Intelligence department announces vacancies but officials have security concernsOfficials are especially concerned about the doing away of covert operatives, which forces them to buy intelligence on a piecemeal basis.
For the first time in its history, the National Intelligence Department, the country’s sole intelligence agency, on Friday announced vacancies for 232 positions of assistant informers through the Public Service Commission.
Previously, the intelligence department itself would announce vacancies and conduct tests, but as per the new constitution, those who receive salaries and perks from the state should be selected through the Public Service Commission via a competitive examination. This means that the NID will now be an inclusive institution, just like other government entities.
This new provision, however, has drawn mixed reactions from the intelligence community. Though ensuring inclusiveness in the institution is good, publishing the names of those chosen in the state-owned newspaper Gorkhapatra—as per Public Service Commission regulations—has security concerns, say former intelligence officials.
Of the total, 128 positions will be filled through open competition—33 under the Adivasi/Janajati quota, 29 under Madhesi, 21 under Women, 16 under Dalit and 5 from backward areas like Achham, Kalikot, Jajarkot, Jumla, Dolpa, Bhajang, Bajura, Mugu and Humla.
“For the first time in the history of the NID, we have opened vacancies under various categories as per the spirit of the constitution and we received rousing feedback on day one itself,” said Ganesh Adhikari, head of the NID.
“This is the first time that applicants will fill out forms online. Upon completion of the hiring process, these newly recruited intelligence sleuths will be deployed to look after border intelligence and counter-terrorism,” said Adhikari.
Around 4,000 candidates have already applied since the opening was announced, leading the NID’s server to crash.
“If this enthusiasm continues for another 37 days, we will receive a record number of applicants,” said Adhikari, who is preparing to set up a counter-intelligence wing inside the department under the proposed Nepal Special Service Act.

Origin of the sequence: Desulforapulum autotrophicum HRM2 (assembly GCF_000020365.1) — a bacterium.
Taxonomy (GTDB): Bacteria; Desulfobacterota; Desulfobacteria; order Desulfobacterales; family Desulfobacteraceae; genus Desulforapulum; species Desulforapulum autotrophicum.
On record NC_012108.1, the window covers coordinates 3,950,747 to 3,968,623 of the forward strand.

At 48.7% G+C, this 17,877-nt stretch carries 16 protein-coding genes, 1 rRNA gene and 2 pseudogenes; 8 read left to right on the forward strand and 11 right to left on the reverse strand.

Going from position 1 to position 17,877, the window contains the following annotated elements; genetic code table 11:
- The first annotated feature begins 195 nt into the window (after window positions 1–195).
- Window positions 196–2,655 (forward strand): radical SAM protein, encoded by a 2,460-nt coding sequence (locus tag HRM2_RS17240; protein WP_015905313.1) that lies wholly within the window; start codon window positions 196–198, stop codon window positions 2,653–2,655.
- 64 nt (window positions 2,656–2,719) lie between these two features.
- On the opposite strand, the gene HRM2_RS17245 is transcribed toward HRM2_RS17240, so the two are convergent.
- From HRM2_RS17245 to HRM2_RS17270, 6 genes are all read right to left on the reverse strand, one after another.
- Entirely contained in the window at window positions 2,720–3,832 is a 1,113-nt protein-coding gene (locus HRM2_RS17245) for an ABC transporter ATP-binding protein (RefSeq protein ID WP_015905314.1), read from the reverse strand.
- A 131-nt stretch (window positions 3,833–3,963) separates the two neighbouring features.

There has, however, been a lot of criticism about the intelligence agency ever since the NID was shifted under the purview of the Prime Minister’s Office and the Special Service Act formulated. Opinions are divided on the Special Service Act, which governs all aspects of intelligence gathering.
The opposition Nepali Congress has expressed its reservation over some of the provisions that allow the NID to intercept private telephonic or digital conversations between individuals. Adhikari, however, said that interception is not a new thing and that the law was only proposed to “manage” interception.
The ruling party has supported the proposed law, saying that there is a dire need for the NID to check suspicious activities of foreigners that are detrimental to national security, support terrorism, cross-border and other illegal activities that are against Nepal’s constitution, laws and national interest.
However, the new call for vacancies has done away with the hiring of ‘covert operatives’, diminishing the prospects for qualitative intelligence gathering, said former NID chief Devi Ram Sharma. Covert operatives are members of the public in sensitive positions chosen by the NID for intelligence gathering possibilities. These operatives do regular jobs but are also on the NID payroll.
“Earlier, a certain number of vacancies was reserved for ‘covert’ positions but after the promulgation of the constitution in 2015, this ‘latent entry’ in all government services was stopped,” said Sharma. “And now, the institution is suffering.”
The NID now purchases information through individual agents on a per-case basis, he said.
“The government needs to pave the way for latent entry in intelligence gathering. Otherwise, qualitative, credible and authentic intelligence gathering will suffer,” said Sharma.
According to a secretary at the Prime Minister’s Office who did not wish to be named, covert operatives were widely misused after the restoration of democracy. Successive home ministers hired their family members, relatives, and party cadres as covert operatives to place them on the state payroll. This only affected the functioning of the NID, which is why latent entry was done away with, said the secretary.